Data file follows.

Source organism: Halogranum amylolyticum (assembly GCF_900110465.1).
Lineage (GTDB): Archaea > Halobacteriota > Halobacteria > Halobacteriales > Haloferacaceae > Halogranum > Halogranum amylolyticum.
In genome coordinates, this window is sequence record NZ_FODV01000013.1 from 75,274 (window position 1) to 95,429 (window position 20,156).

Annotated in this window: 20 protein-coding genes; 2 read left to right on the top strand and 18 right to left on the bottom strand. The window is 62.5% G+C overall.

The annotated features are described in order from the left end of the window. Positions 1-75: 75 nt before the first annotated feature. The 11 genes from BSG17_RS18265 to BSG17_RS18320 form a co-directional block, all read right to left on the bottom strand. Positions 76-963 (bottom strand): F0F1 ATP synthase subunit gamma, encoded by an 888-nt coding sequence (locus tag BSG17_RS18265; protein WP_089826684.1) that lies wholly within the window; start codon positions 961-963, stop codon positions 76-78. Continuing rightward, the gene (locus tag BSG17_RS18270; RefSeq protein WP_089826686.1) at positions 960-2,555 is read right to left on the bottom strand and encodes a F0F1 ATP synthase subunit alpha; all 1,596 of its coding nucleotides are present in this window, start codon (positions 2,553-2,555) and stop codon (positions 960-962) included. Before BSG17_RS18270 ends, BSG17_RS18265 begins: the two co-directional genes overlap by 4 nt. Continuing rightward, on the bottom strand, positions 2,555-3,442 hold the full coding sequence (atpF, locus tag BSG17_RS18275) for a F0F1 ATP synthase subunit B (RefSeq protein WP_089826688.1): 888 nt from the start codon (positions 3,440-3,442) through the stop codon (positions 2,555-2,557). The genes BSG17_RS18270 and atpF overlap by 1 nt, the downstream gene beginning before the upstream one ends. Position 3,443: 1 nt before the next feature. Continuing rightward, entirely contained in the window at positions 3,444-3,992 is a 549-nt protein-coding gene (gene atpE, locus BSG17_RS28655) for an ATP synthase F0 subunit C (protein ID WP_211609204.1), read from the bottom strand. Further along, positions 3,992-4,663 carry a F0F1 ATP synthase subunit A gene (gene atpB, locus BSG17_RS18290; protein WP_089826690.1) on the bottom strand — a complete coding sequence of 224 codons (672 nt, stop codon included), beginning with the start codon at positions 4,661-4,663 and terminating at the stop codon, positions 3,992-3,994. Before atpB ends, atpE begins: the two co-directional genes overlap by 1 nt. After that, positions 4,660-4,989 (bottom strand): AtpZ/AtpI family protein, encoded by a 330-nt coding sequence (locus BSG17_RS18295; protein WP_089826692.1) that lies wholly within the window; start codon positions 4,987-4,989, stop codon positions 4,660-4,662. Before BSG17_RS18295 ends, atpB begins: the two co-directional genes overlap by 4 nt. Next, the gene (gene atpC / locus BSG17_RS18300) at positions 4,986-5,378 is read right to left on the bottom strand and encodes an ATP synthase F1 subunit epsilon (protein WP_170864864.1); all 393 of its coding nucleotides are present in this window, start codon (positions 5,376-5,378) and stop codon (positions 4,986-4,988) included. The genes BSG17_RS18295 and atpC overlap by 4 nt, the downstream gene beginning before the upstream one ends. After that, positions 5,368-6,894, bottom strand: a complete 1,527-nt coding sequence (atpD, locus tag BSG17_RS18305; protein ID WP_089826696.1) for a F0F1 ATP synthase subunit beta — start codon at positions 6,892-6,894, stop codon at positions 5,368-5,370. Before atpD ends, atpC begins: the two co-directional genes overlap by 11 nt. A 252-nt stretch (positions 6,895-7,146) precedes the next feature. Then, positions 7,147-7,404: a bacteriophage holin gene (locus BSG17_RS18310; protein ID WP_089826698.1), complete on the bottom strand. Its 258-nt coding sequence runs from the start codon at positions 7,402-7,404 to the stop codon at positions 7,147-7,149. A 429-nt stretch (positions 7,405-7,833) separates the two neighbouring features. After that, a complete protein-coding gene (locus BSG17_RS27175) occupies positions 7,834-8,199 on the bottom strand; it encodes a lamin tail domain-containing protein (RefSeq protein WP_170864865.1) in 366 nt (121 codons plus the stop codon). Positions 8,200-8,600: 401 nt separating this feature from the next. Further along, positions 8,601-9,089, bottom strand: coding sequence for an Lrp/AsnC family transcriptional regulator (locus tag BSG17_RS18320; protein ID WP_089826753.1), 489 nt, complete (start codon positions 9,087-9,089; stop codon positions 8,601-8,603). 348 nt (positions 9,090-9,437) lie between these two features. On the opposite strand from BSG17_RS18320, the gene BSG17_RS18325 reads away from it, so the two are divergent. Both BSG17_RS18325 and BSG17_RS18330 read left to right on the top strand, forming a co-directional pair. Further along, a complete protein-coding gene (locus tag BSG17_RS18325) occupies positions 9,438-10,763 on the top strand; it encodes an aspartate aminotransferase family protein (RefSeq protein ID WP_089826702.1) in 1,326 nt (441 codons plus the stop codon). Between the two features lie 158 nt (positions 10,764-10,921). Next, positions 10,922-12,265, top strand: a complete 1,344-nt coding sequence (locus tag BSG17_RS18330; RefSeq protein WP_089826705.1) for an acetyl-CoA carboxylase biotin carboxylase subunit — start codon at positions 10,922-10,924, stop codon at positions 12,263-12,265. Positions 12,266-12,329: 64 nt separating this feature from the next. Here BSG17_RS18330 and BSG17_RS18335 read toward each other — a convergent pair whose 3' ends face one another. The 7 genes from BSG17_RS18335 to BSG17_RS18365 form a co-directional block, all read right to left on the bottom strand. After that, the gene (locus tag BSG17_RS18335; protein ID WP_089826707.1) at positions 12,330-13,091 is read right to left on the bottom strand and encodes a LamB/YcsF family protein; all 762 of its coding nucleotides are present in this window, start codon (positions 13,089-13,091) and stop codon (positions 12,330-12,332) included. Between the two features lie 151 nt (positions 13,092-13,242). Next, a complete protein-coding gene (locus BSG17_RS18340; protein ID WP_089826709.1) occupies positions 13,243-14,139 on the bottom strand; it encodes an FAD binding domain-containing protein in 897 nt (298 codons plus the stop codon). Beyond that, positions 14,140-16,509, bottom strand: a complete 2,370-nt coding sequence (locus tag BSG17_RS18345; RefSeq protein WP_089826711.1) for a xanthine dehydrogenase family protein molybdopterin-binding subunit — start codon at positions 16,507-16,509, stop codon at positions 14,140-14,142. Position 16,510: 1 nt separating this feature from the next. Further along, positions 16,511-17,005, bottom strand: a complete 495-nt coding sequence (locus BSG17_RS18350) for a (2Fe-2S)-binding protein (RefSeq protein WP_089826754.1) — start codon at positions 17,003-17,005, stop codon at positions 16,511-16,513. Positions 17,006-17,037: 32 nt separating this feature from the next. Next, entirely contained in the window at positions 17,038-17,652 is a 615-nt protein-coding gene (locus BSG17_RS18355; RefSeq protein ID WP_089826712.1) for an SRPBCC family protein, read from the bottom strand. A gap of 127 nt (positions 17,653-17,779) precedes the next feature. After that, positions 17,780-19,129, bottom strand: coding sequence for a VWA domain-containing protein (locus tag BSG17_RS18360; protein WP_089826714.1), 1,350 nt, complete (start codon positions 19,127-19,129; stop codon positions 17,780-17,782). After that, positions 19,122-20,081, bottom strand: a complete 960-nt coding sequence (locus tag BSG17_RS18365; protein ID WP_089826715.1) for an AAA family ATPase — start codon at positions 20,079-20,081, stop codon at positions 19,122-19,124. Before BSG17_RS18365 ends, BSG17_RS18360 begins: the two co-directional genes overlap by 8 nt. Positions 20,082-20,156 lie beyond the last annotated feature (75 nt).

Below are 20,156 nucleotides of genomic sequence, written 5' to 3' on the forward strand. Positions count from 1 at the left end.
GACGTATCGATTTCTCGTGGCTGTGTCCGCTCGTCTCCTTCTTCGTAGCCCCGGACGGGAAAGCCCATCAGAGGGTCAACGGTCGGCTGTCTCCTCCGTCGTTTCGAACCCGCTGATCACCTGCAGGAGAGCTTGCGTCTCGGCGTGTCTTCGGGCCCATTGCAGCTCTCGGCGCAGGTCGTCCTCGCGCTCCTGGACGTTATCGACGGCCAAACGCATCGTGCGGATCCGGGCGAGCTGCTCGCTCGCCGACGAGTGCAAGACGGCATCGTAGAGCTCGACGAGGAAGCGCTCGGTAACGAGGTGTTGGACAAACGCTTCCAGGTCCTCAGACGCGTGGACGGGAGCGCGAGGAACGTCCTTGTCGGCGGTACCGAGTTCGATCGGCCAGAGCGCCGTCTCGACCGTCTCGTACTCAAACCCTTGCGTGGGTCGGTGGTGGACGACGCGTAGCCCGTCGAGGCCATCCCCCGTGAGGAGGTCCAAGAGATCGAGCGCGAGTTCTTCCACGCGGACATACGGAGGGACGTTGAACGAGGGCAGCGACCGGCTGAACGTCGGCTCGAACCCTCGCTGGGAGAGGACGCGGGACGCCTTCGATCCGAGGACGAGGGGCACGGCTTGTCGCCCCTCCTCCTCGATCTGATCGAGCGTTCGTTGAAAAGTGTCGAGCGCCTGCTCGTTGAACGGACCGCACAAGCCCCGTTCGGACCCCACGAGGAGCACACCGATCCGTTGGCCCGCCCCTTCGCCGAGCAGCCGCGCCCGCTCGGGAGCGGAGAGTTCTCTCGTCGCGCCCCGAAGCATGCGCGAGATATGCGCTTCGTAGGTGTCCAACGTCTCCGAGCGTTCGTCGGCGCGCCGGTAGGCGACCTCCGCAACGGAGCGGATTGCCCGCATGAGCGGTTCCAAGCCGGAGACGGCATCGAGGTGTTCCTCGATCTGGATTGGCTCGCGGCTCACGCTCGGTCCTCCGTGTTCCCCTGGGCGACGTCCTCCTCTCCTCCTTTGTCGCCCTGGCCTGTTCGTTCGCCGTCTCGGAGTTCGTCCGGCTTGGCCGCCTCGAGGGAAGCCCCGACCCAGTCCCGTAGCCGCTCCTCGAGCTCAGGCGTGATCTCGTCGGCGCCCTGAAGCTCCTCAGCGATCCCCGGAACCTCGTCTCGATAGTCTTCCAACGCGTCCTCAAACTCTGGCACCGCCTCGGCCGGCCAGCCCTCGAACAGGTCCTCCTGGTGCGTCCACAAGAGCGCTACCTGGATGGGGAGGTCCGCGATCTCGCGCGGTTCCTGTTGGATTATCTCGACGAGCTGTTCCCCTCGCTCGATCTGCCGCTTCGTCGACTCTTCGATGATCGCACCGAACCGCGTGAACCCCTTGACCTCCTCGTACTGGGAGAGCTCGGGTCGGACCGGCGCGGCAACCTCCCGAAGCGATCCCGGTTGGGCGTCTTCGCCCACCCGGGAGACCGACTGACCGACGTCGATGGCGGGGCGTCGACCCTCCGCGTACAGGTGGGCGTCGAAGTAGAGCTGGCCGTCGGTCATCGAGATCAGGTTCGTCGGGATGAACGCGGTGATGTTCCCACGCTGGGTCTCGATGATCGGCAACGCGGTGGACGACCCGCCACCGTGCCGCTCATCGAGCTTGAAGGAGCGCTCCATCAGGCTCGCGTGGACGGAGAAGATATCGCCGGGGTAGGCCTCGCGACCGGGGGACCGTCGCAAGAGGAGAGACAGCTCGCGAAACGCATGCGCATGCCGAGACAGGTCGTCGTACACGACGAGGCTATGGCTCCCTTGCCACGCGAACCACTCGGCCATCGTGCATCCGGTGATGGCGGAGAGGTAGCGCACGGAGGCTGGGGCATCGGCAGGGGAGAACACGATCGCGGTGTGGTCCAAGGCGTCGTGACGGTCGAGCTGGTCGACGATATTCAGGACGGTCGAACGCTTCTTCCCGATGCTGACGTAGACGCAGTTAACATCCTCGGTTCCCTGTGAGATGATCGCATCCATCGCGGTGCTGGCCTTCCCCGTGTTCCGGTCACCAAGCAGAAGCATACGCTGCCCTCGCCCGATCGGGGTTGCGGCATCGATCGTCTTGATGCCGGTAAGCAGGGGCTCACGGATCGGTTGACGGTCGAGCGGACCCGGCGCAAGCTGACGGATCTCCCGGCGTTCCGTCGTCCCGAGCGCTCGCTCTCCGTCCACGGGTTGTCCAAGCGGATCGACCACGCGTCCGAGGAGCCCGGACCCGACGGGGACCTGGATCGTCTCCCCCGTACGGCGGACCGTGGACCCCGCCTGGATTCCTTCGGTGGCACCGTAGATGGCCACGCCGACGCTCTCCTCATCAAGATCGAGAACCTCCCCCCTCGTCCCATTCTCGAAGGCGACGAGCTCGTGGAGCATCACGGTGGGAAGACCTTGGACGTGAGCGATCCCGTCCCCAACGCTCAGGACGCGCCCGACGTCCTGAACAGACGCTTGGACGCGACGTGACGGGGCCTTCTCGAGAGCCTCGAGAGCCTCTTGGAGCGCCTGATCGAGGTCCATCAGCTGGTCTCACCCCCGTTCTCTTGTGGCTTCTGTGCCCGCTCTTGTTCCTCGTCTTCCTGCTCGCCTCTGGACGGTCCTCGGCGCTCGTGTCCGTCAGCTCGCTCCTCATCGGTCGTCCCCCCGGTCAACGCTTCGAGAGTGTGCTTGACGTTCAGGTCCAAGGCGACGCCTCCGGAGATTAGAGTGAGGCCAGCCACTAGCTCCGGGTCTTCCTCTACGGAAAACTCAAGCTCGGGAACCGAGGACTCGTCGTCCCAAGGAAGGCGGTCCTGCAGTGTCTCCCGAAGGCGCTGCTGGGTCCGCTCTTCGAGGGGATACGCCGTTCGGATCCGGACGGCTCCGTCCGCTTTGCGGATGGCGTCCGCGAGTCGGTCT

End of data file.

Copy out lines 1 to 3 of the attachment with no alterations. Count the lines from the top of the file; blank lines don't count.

Source organism: Halogranum amylolyticum (assembly GCF_900110465.1).
Lineage (GTDB): Archaea > Halobacteriota > Halobacteria > Halobacteriales > Haloferacaceae > Halogranum > Halogranum amylolyticum.
In genome coordinates, this window is sequence record NZ_FODV01000013.1 from 75,274 (window position 1) to 95,429 (window position 20,156).